Kidney disease is considered to be a chronic condition by the CDC, meaning that in many cases patients may live with it for years and years — possibly even the rest of their lives. However, there’s good news for kidney disease sufferers: there are many things you can do to stay healthy and manage your symptoms.
Dr. Amit Reenu Paliwal provides comprehensive chronic care management at Indus Healthcare. He has three offices, in Pomona, West Covina, and Montclair, California, and he can guide you as you strive to combat the effects of kidney disease on your health and your life.
Causes of kidney disease
Chronic kidney disease is caused by any disease or condition that impairs kidney function and causes damage to the kidneys over a period of months or years. Common underlying conditions contributing to the cause of kidney disease include:
- Nephritis (chronic inflammation and/or infections of the kidneys and surrounding tissues)
- Inherited conditions such as polycystic kidney disease
- Urinary tract obstruction for a prolonged period of time (from repeated UTIs, kidney stones, enlarged prostate, or cancer)
If you smoke, are overweight, or have heart disease, you’re also at more risk for kidney disease.
Symptoms of kidney disease
Symptoms of decreased kidney function include:
- Urination more or less than usual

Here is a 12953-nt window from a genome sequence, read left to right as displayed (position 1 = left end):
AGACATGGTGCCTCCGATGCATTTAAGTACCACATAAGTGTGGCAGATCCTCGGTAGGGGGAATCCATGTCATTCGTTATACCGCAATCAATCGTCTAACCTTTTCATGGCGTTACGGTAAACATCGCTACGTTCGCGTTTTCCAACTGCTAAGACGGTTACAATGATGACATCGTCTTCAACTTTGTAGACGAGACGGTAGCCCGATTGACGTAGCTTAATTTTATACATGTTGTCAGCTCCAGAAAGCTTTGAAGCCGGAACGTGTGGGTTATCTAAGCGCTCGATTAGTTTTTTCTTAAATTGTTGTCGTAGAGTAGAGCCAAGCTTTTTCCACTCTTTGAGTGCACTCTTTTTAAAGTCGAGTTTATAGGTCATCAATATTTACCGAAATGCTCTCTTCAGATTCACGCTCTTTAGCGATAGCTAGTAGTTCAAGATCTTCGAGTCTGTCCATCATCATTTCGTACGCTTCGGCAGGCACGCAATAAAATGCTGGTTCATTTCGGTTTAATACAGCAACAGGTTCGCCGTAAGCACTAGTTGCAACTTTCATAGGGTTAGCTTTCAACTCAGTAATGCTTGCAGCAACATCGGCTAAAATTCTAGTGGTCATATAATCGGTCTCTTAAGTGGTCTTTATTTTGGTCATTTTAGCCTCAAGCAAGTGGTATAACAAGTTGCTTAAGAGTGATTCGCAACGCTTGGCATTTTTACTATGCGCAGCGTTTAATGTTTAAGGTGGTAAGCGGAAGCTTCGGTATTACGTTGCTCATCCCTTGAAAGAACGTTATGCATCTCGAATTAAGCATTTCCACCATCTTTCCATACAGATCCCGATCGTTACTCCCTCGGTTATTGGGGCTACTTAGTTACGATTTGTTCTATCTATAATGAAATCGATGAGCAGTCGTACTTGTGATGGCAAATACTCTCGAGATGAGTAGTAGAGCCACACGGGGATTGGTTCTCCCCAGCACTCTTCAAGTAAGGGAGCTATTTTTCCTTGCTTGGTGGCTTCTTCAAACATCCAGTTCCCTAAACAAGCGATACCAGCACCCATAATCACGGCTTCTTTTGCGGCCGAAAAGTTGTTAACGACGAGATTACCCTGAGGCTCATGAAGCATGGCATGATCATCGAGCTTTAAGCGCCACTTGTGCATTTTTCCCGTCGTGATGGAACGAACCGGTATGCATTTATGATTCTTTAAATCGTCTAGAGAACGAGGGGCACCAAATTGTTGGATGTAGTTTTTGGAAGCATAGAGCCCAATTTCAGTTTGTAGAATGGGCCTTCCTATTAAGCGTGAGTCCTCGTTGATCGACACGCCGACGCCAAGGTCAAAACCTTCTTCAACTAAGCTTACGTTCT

- Fatigue and/or insomnia
- Nausea, vomiting, and/or loss of appetite
- Swelling of the feet and ankles
- Dry, itchy skin
- Mental fog
- Uncontrollable high blood pressure
- Shortness of breath or chest pain caused by fluid build-up
5 encouraging facts about kidney disease
Fortunately, kidney patients have lots of options when it comes to disease management
1. You can manage your health to slow disease progression
Eating a balanced diet, getting moderate exercise, and reducing your body mass index (BMI) can be helpful in reducing your risk of death from chronic kidney disease.
2. It can be the impetus to stop smoking for good
Stopping smoking is one of the biggest positive changes you can make for kidney health. If you smoke, now is the time to stop, to help prolong your life and prevent kidney disease from spiraling out of control.
3. You can directly address your symptoms
Many symptoms, such as high blood pressure or chronic pain, can be addressed with medication. So can underlying conditions that are driving kidney disease, such as diabetes or poor heart health. Treating these conditions can help keep your kidney disease from getting worse.
4. Dialysis can improve the quality of your life
If your kidneys have such decreased function that they aren’t adequately filtering your blood, you can get dialysis. This can either be a visit three times a week to a center where your blood is run out of your body, into an artificial kidney known as a dialysis machine, and back into your body (hemodialysis); or an at-home continual procedure using a catheter to clean your blood through tiny blood vessels in your abdominal lining (peritoneal dialysis).
5. You may be a good candidate for a kidney transplant
If you have kidney failure, you may be placed on a list for a kidney transplant. The good thing about kidney transplants is that you only need one kidney. This means that every deceased kidney donor can save two people, and even live persons can agree to donate a kidney to you, making it one of the most prolific areas of organ transplant medicine.
If you’d like to talk to Dr. Paliwal about managing kidney disease, call the location closest to you, or schedule an appointment online today.